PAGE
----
Vol. XLII No. 03 January 21, 2018

SCHEME WORKERS ALL INDIA STRIKE: A Strike to Defend the Basic Rights of People

A R Sindhu

IT was a historic day for the trade union movement of the country on many counts, when nearly sixty lakh scheme workers almost 90 per cent of whom are women, went on strike on January 17, 2018. This is for the first time that the joint platform of central trade unions has given a call for strike for a particular sector of workers.

More than one crore workers are working under various government schemes which render basic services like nutrition, health, education and care to the working people of the country. This includes around 27 lakh anganwadi, mini anganwadi workers and helpers under the Integrated Child Development Services (ICDS) Scheme, nearly 28 lakh mid-day meal workers under the Mid Day Meal Scheme (MDMS) and around 10 lakh ASHA workers under the National Health Mission (NHM). Lakhs are working under Sarva Shiksha Abhiyan (SSA), National Rural Livelihoods Mission (NRLM), National Child Labour Project (NCLP), Small Savings Schemes etc. These schemes deliver basic services of health, nutrition, education etc to the mass of the population. These workers are not recognised as workers and are not paid minimum wages nor do they have any social security benefits. In the name of ‘honorarium’ or ‘incentive’ they are paid a pittance as low as Rs 1000 per month for ten months a year in the case of mid-day meal workers. It is more than four and half years since the 45th Indian Labour Conference (ILC) passed the recommendations to recognise all workers working under various government schemes, the ‘scheme workers’ as workers, pay them minimum wages and give social security including pension. Various trade union federations of scheme workers have been conducting struggles raising these demands independently and jointly. But neither the UPA was ready nor is the NDA government ready to implement these ILC recommendations.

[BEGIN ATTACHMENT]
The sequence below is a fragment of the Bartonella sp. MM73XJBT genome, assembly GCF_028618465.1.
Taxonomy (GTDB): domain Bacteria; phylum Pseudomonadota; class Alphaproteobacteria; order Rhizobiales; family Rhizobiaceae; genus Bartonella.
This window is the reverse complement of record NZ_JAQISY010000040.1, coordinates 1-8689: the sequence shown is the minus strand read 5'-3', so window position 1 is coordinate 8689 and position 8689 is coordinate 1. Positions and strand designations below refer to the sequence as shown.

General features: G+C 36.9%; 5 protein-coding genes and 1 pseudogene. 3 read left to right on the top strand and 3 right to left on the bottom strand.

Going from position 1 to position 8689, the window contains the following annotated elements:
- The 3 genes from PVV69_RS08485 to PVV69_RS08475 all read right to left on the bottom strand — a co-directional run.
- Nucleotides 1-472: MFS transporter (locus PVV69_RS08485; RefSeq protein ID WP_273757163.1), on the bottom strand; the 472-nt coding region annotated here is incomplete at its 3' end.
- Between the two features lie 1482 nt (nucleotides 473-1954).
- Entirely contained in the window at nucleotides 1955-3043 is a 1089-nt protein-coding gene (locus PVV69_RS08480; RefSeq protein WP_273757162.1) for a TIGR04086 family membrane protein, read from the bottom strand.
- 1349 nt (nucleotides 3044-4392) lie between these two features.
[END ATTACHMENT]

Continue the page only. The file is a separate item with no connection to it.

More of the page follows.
Moreover, the Modi led NDA government is moving towards winding up these crucial schemes such as ICDS, NHM and MDMS by drastic budget cuts and structural changes, including privatisation of the schemes involving corporates and corporate NGOs. The beneficiaries are actually being excluded in the name of linking of Aadhar and bank accounts.  The government is introducing conditional cash transfers in place of universal services of crucial schemes including the ones which ensure food security. The remuneration of the workers and the facilities of the schemes are being affected due to budget cuts. In spite of repeated demand by the central trade unions, the government is going ahead with moves to dismantle the schemes. Under these circumstances, the central trade unions decided to go for one day all India strike of scheme workers and district level joint demonstrations on January 17, 2018 to press for their basic demands.

The overwhelming response to the strike is a product of the yearlong campaign and struggles of scheme workers of various categories, independently and jointly. The major part of the credit in building up the scheme workers’ movement goes to CITU. The term ‘scheme workers’ which was coined by CITU was later recognised by the labour ministry as a category of workers.  Building up the movement as part of the category wise struggles, the 15th Conference of CITU held in Puri, Odisha gave a call for a one day all India strike of scheme workers on January 20, 2017. The strike was a grand success. In many states, the strike has created such a mood of struggle among the scheme workers that in many places they got unionised under the banner of CITU and there were numerous local, state level struggles both spontaneous and organised. In all the states, there were struggles, some of which continued for many months in various forms. In Karnataka, Himachal Pradesh, Tamil Nadu, Maharashtra, Odisha, Gujarat, Haryana, Punjab etc there was an increase in wages of anganwadi workers and helpers. In Kerala, Karnataka, Telangana, Gujarat, Odisha etc the remuneration of ASHA workers was also increased. In Odisha and Bihar, the wages of mid-day meal workers was increased.